Tag Archives: casserole

Hungarian Goulash

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This is a really satisfying and flavour-packed meal which I cooked last night in my recently acquired pressure cooker, a piece of kitchen equipment that I’m rapidly falling in love with. (NB: You can get perfectly good and very much cheaper PCs than mine – I just opted for what looked like a  ‘foolproof version’ because I was nervous about the whole idea of pressure cooking)!  In this recipe, cooking time is reduced to 25 minutes in the PC.

If you want to try this recipe using another method of cooking, it takes about 2 hours in the oven at 180°C / 350°F / Gas Mark 4, OR 5-6 hours in a slow cooker.

(My version) Hungarian Goulash

Ingredients:

  • A small quantity of sour cream (about 75ml or 4 to 5 tablespoons)
  • 200g (about 6 oz) peas or sliced green beans (optional)
  • 2 carrots, (75g / 3 to 4 oz), sliced
  • 1 green pepper, sliced
  • 1 stick of celery, sliced
  • Salt and pepper
  • 1 bay leaf
  • 1 tablespoon paprika
  • ½ teaspoon caraway seeds (optional) or 1/4 tsp.ground mixed spice or cinnamon (optional)
  • 1 x 400g (14 oz.) can chopped tomatoes in juice (+ 1 tin of water)
  • 350 ml (12 fl. oz.) liquid beef stock
  • 100 ml (3 to 4fl. oz.) red wine
  • 400g (14 oz.) potatoes, peeled and cut into large chunks
  • 1 clove garlic, peeled and crushed
  • 1 onion, peeled and diced
  • 200g (7 oz) bacon or spicy sausage, diced
  • 600g (21 oz) stewing beef, diced
  • 2 oz (about 50g) flour
  • 3 tablespoons vegetable oil

Method:

Oven on (if using a traditional oven).

Toss the beef in the flour to coat. I do this by putting the meat and flour in a zip lock bag an tossing it around.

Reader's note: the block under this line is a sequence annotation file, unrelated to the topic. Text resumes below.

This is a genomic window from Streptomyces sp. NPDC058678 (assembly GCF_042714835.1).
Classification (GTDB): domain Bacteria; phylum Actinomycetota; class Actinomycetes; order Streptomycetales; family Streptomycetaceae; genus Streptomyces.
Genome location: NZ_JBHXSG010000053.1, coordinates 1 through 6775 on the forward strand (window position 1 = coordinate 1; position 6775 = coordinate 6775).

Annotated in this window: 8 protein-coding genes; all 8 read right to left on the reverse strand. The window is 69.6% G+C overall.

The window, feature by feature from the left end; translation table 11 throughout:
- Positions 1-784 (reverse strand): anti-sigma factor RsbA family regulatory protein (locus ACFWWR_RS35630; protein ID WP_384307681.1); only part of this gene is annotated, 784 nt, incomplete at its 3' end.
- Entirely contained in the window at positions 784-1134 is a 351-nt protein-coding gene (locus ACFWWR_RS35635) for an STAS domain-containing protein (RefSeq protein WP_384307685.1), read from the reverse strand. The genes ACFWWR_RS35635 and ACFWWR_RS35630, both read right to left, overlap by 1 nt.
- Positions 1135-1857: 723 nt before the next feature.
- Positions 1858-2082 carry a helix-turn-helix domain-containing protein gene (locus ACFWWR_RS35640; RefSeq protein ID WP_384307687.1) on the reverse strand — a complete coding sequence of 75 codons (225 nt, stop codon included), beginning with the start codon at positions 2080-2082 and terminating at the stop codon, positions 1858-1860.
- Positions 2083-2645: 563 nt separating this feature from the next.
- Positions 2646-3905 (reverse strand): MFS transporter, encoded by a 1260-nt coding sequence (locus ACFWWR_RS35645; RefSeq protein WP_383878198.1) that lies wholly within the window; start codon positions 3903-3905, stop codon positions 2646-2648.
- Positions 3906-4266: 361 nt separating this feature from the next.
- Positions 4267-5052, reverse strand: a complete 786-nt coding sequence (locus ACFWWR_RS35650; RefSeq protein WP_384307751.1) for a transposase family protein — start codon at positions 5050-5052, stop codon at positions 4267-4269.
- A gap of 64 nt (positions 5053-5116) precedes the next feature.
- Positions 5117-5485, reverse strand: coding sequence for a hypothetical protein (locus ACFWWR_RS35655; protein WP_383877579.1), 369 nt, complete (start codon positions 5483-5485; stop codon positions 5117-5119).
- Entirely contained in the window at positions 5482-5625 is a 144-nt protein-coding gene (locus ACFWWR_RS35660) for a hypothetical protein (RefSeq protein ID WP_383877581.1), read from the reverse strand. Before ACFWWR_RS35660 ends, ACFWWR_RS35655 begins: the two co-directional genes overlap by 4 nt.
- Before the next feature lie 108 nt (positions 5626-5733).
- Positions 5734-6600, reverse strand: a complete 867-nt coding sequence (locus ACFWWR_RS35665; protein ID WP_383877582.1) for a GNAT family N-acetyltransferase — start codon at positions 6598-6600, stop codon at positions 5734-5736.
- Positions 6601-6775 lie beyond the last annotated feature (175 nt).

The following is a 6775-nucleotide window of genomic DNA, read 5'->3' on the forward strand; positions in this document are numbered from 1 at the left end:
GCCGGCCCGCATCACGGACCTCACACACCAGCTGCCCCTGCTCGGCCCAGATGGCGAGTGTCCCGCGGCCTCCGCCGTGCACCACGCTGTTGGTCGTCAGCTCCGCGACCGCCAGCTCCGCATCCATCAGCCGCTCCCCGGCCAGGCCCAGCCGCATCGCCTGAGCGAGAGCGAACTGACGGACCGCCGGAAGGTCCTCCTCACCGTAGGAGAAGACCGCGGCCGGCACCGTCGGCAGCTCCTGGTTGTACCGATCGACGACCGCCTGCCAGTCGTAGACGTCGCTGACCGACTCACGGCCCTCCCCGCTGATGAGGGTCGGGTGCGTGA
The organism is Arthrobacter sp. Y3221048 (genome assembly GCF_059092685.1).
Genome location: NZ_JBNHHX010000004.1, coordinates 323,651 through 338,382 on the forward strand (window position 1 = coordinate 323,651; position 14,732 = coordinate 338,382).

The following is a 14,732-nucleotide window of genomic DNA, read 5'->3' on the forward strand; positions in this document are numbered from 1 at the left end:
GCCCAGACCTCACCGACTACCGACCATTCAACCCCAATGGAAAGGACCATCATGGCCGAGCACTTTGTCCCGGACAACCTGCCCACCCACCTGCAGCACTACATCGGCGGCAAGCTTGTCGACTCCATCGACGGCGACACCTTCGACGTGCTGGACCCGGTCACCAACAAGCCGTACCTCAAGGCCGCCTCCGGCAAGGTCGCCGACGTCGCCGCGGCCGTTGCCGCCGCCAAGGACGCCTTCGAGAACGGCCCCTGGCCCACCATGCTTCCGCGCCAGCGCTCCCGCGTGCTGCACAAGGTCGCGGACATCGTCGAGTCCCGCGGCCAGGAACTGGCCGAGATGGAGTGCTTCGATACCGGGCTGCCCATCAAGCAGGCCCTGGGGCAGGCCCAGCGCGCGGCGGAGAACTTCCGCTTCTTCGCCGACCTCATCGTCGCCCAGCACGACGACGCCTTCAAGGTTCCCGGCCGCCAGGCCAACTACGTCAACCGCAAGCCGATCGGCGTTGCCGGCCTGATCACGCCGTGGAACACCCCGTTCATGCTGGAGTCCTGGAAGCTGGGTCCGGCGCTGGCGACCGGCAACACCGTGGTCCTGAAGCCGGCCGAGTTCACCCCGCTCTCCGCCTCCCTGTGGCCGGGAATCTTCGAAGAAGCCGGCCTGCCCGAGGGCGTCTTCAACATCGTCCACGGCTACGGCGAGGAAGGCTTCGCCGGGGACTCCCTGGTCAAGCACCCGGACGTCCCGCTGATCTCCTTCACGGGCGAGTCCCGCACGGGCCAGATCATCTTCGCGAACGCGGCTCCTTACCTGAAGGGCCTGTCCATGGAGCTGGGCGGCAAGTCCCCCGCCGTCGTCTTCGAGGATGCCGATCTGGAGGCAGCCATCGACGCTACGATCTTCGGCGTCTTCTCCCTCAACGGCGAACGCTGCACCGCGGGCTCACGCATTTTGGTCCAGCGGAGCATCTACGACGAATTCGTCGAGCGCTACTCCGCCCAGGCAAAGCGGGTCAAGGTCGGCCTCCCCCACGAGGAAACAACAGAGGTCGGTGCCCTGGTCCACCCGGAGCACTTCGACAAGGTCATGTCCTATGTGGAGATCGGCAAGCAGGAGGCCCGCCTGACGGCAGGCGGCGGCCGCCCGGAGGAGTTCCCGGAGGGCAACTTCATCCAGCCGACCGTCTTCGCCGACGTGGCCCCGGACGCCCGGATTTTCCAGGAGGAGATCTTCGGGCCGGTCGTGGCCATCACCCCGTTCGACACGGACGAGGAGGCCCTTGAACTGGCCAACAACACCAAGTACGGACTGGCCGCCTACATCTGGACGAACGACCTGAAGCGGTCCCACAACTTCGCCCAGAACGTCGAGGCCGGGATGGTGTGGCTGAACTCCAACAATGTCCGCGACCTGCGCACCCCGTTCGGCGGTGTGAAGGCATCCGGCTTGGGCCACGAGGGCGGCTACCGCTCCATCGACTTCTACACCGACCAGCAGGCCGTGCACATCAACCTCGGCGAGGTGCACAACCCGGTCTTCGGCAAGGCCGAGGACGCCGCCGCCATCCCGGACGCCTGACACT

Heat the oil in the open pan and brown off the beef in small batches, setting it aside when done.

Add the onions, bacon / spicy sausage and garlic to the pan and cook until the onions have softened (3-4 minutes).

Add back the beef +  potatoes, tomatoes in juice, carrots, stock, wine, paprika, bay leaf and caraway seeds if using.

*Put the lid on the pressure cooker and lock it in place.  Set the pressure to high (‘meat’ setting on my PC),  bring to pressure and cook for 25 minutes.

When done, release the pressure slowly (take the pan off the heat and let it stand for 10-15 mins – this allows the flavour-infused steam to meld back into the cooked dish).

If using, add the peas or beans to the opened pan and cook through for 4 to 5 minutes.

To serve: top with a little sour cream.  Can be had with crusty bread or rice, although we found this to be a satisfying ‘one-bowl’ meal on its own.

……………….

*If using a traditional oven, cover the casserole and cook for the required time (2 hours or until the meat is tender).

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You're kidding…right?

sad-boyThis recipe was advertised on my Googlemail page and just the title made me click on it.  I had no idea that people still ate Spam let alone a ‘French Fry and Spam Casserole’ (with a few crushed cornflakes in there for good measure)! 

Actually this inspires me to start collecting the worst sounding recipes I can find.  At some point I may (may, I say) actually try them to see if they really do taste as bad as they sound.  Anyone want to contribute?  Genuine recipes only (together with a note of the source if you can).

Here is the recipe for Spam and French Fry Casserole, as listed at recipesource.com.  Try it – I dare you.

Title: FRENCH FRY SPAM CASSEROLE
  Categories: Main dish
       Yield: 8 servings
 
       1 pk Frozen french fry potatoes,
            -thawed (20 oz)
       2 c  Shredded Cheddar cheese
       2 c  Sour cream
       1 cn Condensed cream of chicken
            -soup (10 3/4 oz)
       1 cn SPAM Luncheon Meat, cubed
            -(12 oz)
     1/2 c  Chopped red bell pepper
     1/2 c  Chopped green onion
     1/2 c  Finely crushed corn flakes
 
   Heat oven to 350’F. In large bowl, combine potatoes, cheese, sour
   cream, and soup. Stir in SPAM, bell pepper, and green onion. Spoon
   into 13×9″ baking dish. Sprinkle with crushed flakes. Bake 30-40
   minutes or until thoroughly heated.

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